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The profitable nature of solar power in Spain has given rise to strange installation locations, such as this plant which towers over a cemetary.  (Source: AP)
Spain has found a controversial way to boost solar adoption

When it comes to solar power, the real dilemmas are efficiency and cost.  On the one hand, efficiency has steadily improved over the last couple decades to the point where it’s approaching the utility prices of other power generation methods.  Exotic technologies promise even greater gains.  However, the price of solar-generated power still remains at least five times as expensive as coal-power, the chief source of power in the U.S. (compared to the leading candidate, nuclear, which is approximately 1.5 to 2 times as expensive).

While solar adoption from a cost standpoint is unattractive, there's much debate over whether commercial adoption is needed to spur further research to propel solar into the realm of cost competitiveness.  While many nations like the U.S. and China have modestly taken this position, adopting solar at a moderate rate, one nation has fallen head over heels for solar -- Spain.

Spain is allowing solar and wind power plants to charge as much as 10 times the rates of coal power plants, making it possible for solar power installations to earn utilities big money.  On average, recent rate increases have raised solar charges to over 7 times the rates of coal or natural gas rates.   The costs are added onto consumers' power bills.

The results are mixed; while Spanish power bills are at record highs, the number of deployments is soaring.  Spain has 14 GW of solar power, or the equivalent capacity of nine average nuclear reactors, under construction -- the most of any nation.  Florida’s FPL Group Inc. and French Electricite de France SA are among the many jumping to build in Spain.

Gabriel Calzada, an economist and professor at Rey Juan Carlos University in Madrid, states, "Who wouldn’t want to enter a business that’s paid many times more than the market rate, and where the customer is guaranteed for life?"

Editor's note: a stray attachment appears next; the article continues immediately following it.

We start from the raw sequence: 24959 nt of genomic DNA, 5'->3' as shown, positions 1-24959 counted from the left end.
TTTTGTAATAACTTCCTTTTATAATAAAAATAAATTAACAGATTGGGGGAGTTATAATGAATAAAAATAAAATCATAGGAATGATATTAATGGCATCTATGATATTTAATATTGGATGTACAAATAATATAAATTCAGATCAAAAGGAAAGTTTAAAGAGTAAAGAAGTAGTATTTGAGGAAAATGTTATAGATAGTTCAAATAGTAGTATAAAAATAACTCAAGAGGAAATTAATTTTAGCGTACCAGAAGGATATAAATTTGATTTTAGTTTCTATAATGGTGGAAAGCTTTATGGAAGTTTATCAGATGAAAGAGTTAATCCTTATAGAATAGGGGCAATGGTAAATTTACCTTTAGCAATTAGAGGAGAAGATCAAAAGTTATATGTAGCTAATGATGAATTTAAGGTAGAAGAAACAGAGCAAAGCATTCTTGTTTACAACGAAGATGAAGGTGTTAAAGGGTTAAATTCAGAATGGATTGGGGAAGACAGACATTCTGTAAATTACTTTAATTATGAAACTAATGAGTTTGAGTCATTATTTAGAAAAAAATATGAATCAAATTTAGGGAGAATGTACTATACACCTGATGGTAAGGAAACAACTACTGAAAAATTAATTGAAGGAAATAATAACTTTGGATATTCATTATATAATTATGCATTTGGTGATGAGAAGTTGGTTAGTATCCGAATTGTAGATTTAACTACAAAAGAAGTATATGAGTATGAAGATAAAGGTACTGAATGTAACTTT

By 2009, 42 percent of Spaniards energy bills -- approximately 95 euros ($127) on average -- will be provided by alternative energy.  Spanish law requires power distributors to buy all clean energy produced in the first 25 years of the plants' lives.  The government also recently raised the rate of Spain believes this sacrifice will pay off as fossil fuel resources become depleted and emissions standards tighten.

Karsten von Blumenthal, an industrial analyst at Hamburg-based SES Research GmbH states, "The guarantee is more attractive than what other countries offer.  Actually the U.S. has better space for solar, in the deserts of California and Nevada."

The U.S. meanwhile is also advancing thanks in part to President Obama's solar initiatives passed earlier this year as part of the federal stimulus legislation.  Over 6 GW of capacity is planned for the U.S.

Fred Morse, an official at the Washington- based Solar Energy Industries Association trade group and author of the first report to the White House on solar power (1969), says that the U.S. needs to adopt more incentives if it hopes to catch Spain.  He states, "The incentives, if implemented promptly and effectively, should greatly facilitate the financing of these plants."

One promising benefit of the Spanish solar boom is that it is increasing the number of plants utilizing new, potentially more efficient technologies like solar thermal or sterling engines.  Spain is limiting the number of photovoltaic plants (solar panel-based designs), but is giving out unlimited licenses for solar thermal and other alternative plants.

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RE: Charging more for Solar
By FITCamaro on 5/13/2009 10:14:26 AM , Rating: 4
1) Where does it say there that customer's bills will be subsidized? I'm sure the power company will get subsidies for building plants. But they're still going to charge 7x the normal cost for power.

2) Which?

3) I was relating this to if the same thing was done in the US. We largely do not have gas for heating and cooking (although I wish we did).

4) And how would you be affected if your power bill went from $30 (lira?) to $210?

And if power costs for industry goes up, those industries either raise their costs, cut their employees, or move. It doesn't bode well for their customers or the local population in any way.

RE: Charging more for Solar
By bobsmith1492 on 5/13/2009 11:20:04 AM , Rating: 2
Yes we largely have gas for heating - natural gas for heat, gas hot-water heaters, gas driers... I'm in Michigan, though, but that arrangement is very common here.

RE: Charging more for Solar
By Spuke on 5/13/2009 1:03:22 PM , Rating: 2
Natural gas heating is relatively inexpensive but propane heat is retarded expensive. Imagine paying the same price per gallon for gas as you would for propane. Yes I'm on propane and quite frankly with the amount of money I've spent on it I could've converted my HVAC to all electric. Electricity is expensive in CA but nowhere near propane costs. I laugh at $200 electric bills in the summer now (which is still expensive).